Plaintiff's second case is Wright v. General Motors Corp., 479 F.2d 52 (7th Cir. 1973). In Wright, the plaintiff's truck broke down in the middle of the highway and he was struck by an oncoming car while he attempted an emergency roadside repair. The Seventh Circuit upheld plaintiff's claim against the truck manufacturer, noting that "we are not able to conclude as a matter of law that the defendants' conduct was not a proximate cause of the plaintiff's injuries. ... When a vehicle suddenly comes to a halt on a public highway, we do not believe that an attempt to make emergency repairs on the vehicle or the vehicle's being struck by another vehicle are outside the range of reasonable anticipation." Id. at 53.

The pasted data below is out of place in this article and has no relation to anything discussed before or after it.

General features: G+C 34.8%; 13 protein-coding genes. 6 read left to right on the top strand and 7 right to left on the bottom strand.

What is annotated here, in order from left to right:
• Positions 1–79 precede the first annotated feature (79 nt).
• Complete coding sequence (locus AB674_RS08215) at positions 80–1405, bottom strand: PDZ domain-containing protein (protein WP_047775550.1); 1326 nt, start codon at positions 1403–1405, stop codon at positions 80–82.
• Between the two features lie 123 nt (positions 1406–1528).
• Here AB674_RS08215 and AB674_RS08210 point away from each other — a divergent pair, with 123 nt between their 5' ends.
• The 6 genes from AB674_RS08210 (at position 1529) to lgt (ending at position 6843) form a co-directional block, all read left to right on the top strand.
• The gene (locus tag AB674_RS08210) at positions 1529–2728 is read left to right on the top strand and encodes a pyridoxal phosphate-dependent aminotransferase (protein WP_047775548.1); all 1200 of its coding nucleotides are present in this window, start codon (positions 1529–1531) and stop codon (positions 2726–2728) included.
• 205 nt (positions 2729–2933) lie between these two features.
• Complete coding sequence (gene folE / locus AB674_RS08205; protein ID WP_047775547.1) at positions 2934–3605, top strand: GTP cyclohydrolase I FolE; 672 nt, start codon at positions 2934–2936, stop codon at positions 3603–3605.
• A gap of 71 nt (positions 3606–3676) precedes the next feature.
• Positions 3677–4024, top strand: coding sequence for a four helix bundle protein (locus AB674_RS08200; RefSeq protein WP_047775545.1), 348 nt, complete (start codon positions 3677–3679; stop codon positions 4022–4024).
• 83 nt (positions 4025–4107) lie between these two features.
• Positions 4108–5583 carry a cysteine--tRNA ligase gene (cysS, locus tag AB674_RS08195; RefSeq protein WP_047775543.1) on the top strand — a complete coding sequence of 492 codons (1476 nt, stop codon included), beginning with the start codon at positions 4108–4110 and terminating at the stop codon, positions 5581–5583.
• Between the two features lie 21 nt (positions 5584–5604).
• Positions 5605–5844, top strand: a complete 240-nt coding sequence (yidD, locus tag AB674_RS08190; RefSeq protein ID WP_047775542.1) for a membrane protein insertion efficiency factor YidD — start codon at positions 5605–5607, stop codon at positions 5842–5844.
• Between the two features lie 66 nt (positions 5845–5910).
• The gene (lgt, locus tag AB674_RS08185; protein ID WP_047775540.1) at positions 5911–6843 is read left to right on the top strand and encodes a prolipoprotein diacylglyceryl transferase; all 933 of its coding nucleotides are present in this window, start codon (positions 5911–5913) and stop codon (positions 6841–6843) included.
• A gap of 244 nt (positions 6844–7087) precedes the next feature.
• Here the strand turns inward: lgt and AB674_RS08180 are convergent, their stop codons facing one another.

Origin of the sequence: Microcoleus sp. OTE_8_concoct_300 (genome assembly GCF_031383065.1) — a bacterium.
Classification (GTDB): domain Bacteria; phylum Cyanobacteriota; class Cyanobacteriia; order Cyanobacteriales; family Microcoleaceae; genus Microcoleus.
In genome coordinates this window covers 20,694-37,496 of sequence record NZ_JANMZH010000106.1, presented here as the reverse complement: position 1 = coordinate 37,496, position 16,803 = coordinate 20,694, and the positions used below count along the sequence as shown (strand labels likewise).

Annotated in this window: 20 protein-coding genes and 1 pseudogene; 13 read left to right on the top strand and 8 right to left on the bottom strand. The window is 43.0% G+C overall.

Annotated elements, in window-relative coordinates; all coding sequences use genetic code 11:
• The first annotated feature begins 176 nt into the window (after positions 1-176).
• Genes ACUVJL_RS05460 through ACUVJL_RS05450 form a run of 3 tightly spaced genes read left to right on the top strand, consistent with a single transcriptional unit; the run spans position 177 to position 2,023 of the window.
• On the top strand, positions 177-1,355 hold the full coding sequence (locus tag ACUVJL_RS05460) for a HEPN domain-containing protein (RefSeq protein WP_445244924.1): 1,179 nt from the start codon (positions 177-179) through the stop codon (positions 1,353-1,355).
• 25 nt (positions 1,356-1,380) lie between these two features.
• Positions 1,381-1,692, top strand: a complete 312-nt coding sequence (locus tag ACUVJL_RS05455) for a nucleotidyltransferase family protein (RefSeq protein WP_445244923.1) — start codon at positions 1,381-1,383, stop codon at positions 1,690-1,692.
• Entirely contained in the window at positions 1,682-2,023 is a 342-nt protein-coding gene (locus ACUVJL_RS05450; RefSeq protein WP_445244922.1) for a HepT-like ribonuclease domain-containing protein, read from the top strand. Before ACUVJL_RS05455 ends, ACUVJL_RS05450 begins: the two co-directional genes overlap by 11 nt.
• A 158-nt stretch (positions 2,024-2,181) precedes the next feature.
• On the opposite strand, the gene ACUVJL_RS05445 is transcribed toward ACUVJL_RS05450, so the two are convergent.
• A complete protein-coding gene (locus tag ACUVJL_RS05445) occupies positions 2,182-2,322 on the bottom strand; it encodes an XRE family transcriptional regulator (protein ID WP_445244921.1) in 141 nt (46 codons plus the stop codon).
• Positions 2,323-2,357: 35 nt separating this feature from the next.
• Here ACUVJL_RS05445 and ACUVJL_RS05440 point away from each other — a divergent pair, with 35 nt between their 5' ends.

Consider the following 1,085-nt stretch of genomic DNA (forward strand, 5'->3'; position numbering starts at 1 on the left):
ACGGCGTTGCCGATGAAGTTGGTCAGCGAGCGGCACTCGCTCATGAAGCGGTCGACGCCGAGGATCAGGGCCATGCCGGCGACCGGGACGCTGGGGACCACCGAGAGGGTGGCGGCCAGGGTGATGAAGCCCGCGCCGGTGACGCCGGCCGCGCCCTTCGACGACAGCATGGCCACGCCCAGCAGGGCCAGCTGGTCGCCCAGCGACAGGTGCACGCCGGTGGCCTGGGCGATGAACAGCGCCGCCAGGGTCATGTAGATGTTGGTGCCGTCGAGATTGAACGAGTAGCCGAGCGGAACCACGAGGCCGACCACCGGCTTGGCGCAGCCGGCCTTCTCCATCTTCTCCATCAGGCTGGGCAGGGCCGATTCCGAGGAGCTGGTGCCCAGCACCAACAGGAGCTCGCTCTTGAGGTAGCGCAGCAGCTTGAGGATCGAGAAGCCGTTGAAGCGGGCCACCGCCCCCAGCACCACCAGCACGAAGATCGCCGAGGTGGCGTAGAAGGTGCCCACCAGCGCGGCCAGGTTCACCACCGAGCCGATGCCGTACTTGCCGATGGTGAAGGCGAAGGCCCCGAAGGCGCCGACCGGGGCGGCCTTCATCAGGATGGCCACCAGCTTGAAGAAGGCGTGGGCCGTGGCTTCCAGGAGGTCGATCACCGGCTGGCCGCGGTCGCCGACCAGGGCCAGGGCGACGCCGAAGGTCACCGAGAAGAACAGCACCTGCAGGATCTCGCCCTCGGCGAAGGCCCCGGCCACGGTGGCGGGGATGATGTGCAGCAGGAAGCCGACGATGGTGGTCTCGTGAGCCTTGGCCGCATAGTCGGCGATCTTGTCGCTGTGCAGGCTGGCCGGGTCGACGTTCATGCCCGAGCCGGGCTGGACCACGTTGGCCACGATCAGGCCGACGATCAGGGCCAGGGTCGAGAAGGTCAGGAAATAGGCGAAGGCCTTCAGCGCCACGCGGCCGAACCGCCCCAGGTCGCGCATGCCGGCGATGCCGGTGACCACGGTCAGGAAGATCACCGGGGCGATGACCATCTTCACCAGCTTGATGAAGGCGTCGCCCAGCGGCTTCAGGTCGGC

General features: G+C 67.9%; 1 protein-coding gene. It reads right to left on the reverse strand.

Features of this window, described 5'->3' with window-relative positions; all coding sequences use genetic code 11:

Finally, in Sokolowski v. All Points Distribution Service, Inc., 243 Ill. App. 3d 539, 183 Ill. Dec. 822, 612 N.E.2d 79 (1st Dist. 1993), the plaintiff was a truck driver who was stopped at a weigh station because his load, nine skids of sheet steel, was improperly distributed. Plaintiff attempted to redistribute the weight using a pry bar that had been provided for this purpose, and injured his back. The court found that it was foreseeable that the plaintiff would be stopped because of the improper load distribution and would try to redistribute the load using the pry bar. Thus, his decision to move the load was not an effective intervening cause; rather, the improper placement of the load by the defendant's employees was the proximate cause of his injuries.